Imagine a future in which Mars explorers build their own tools, fuel their own rockets, or 3-D print their own houses. Although this future might be far off, the materials for such endeavors may be waiting for us in the Red Planet’s subsurface.
One of these materials is methane, the small organic molecule composed of one carbon atom and four hydrogen atoms. On Earth, methane is the main component of natural gas, which made up about 31% of the United States’ energy consumption in 2018, according to the U.S. Energy Information Administration. If we were able to find and harness methane on Mars, along with the planet’s abundance of carbon dioxide and water, the possibilities would be endless.
“The most important thing about having methane, water, and carbon dioxide is a lot of people don’t realize that natural gas is basic feedstock for the petrochemical industry,” said Michael Max, a geologist at University College Dublin in Ireland who specializes in figuring out the economic uses of Earth’s raw materials. In other words, methane could provide a crucial raw material for plastic, a petrochemical product that could be 3-D printed into a number of objects useful for living on Mars (like tools, protective sheeting, and spaceship parts).
Methane could also provide the starting point for creating rocket fuel, Max said, which would revolutionize how we travel through space.
“Mars then would not just be a destination, Mars could be the jumping-off point for the other planets,” he said. Max presented his research on the uses for Martian methane at AGU’s Fall Meeting 2019 on 12 December.
Martian Methane Origins
Before we get too excited about the prospect of deep-space travel, first, we have to find the methane. And that might be harder than it sounds. After all, Earth’s natural gas comes from decaying organisms that settled on ocean floors billions of years ago. As those organisms were buried under many, many tons of sediment, pressure and heat caused chemical reactions that turned them into the natural gas we know today. The methane entering the atmosphere today comes from both natural and anthropogenic sources.
Methane’s story is a bit more complicated on Mars. Because we haven’t yet discovered life on the Red Planet, scientists must consider abiotic processes that produce methane, said Dorothy Oehler, a senior scientist at the Planetary Science Institute in Houston, Texas. One of those processes is called thermogenesis, wherein methane forms from organic materials heated during burial in deep basins. In this case, those organics could have been delivered to Mars by meteorites or interplanetary dust. Methane could also be stored in permafrost deep underground, in gas pockets sealed off by deep sediment, or in ice-like crystal structures called clathrates, also deep underground.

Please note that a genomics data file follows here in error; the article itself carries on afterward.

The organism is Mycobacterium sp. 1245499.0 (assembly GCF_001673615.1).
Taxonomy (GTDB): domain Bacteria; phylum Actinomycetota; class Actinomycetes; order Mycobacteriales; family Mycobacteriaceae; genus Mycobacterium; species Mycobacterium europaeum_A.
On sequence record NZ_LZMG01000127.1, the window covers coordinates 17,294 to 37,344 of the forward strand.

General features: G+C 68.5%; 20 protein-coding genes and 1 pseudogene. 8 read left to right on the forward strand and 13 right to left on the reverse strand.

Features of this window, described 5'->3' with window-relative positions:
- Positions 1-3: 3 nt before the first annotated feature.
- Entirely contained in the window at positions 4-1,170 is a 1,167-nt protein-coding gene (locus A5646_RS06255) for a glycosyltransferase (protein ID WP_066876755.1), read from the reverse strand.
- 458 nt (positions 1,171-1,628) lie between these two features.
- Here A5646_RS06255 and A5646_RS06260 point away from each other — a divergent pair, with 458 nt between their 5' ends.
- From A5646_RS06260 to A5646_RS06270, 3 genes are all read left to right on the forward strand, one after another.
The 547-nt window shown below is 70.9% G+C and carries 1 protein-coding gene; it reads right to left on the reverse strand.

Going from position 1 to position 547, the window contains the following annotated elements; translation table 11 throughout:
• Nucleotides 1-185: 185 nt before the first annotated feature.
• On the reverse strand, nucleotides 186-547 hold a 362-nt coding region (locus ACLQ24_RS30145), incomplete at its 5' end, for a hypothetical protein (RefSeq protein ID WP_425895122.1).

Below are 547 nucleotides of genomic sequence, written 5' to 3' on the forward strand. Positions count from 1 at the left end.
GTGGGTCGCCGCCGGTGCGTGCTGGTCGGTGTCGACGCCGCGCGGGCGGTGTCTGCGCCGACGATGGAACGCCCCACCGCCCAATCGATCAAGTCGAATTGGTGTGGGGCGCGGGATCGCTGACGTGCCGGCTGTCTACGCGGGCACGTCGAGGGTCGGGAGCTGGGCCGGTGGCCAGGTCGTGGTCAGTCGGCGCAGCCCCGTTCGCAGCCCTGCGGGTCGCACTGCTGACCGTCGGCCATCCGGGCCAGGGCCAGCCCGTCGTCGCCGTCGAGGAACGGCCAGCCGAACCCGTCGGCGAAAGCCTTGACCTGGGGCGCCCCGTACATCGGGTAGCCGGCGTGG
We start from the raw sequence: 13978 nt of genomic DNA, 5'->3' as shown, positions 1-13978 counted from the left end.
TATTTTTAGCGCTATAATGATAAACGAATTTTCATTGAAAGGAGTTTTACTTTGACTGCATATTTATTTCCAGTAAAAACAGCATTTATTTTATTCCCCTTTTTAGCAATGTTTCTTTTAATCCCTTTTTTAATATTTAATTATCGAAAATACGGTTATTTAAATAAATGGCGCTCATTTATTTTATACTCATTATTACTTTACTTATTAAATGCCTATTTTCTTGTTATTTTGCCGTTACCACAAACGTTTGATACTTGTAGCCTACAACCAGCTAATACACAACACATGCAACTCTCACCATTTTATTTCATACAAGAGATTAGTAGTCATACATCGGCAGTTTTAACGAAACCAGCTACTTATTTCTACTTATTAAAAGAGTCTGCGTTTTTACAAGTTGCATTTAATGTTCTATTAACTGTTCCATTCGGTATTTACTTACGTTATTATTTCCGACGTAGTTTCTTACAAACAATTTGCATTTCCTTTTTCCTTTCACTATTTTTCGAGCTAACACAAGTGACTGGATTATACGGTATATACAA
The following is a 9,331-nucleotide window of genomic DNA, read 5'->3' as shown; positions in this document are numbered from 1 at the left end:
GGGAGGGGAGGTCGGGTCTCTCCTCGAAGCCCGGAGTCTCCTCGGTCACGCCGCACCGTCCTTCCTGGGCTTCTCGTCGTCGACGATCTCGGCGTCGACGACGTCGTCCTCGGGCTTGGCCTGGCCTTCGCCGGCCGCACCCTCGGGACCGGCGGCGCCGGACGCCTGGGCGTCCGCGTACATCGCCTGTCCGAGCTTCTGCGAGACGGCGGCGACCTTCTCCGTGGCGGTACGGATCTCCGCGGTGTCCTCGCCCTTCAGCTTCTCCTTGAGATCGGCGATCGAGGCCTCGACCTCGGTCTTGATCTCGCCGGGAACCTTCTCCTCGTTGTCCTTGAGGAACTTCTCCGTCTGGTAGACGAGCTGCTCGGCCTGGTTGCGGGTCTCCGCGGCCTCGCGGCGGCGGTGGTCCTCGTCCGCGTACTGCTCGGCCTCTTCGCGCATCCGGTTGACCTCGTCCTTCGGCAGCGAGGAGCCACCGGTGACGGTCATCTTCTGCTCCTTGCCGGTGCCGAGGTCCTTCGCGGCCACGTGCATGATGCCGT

Although NASA’s Curiosity rover has periodically detected spikes of the gas in the atmosphere surrounding its home in Gale Crater, some Mars orbiters haven’t been able to corroborate those readings—so methane’s existence in the Mars subsurface is still under active debate.
Methane Treasure Hunt
Oehler and her colleagues are working on finding the methane, and they also presented at AGU’s Fall Meeting. As a former petroleum exploration geologist, Oehler is well versed in spotting geological formations that hint at subsurface stocks of natural gas. She uses image data from Mars orbiters while studying methane in the atmosphere using data from instruments aboard the European Space Agency’s ExoMars and Mars Express orbiters and from ground level from NASA’s Curiosity rover in Gale Crater.
Oehler looks for places that could host deep basins where methane could form via thermogenesis and places where water ice in the subsurface could form permafrost, locking methane in ice. She and her team also look for geological formations like mud volcanoes, which on Earth provide seepage pathways for methane percolating up from the subsurface.
For example, Mars’s Acidalia Planitia and Utopia Planitia, both situated in Mars’s northern lowlands, could be great candidates for methane storage, Oehler said. These relatively smooth plains (when compared to Mars’s southern highlands) could indicate resurfacing from ancient floods or volcanism—two processes that could trap ancient methane under sediment. Acidalia Planitia also hosts mysterious mound-shaped features, which Oehler thinks could be long-dead mud volcanoes.
The Future of Methane Detection
But scientists would still need to detect the methane, and orbiter detections haven’t been definitive. Because methane releases are so infrequent and because the handful of Mars orbiters can’t cover every spot on Mars at all times, methane detection has been elusive.
“Since Mars does not have a pervasive biosphere which generates much of the methane on Earth, occasional seeps could be easy to miss by occasional observations made by Earth-based telescopes or orbiters,” Oehler said.
Now that Oehler and her colleagues have pinpointed spots on Mars where methane could be trapped or seeping out, the next step would be to instruct orbiters to observe those spots more frequently. With more frequent observations, “actual sites of methane release may be identified and then singled out for future exploration, using in-ground collection,” she said.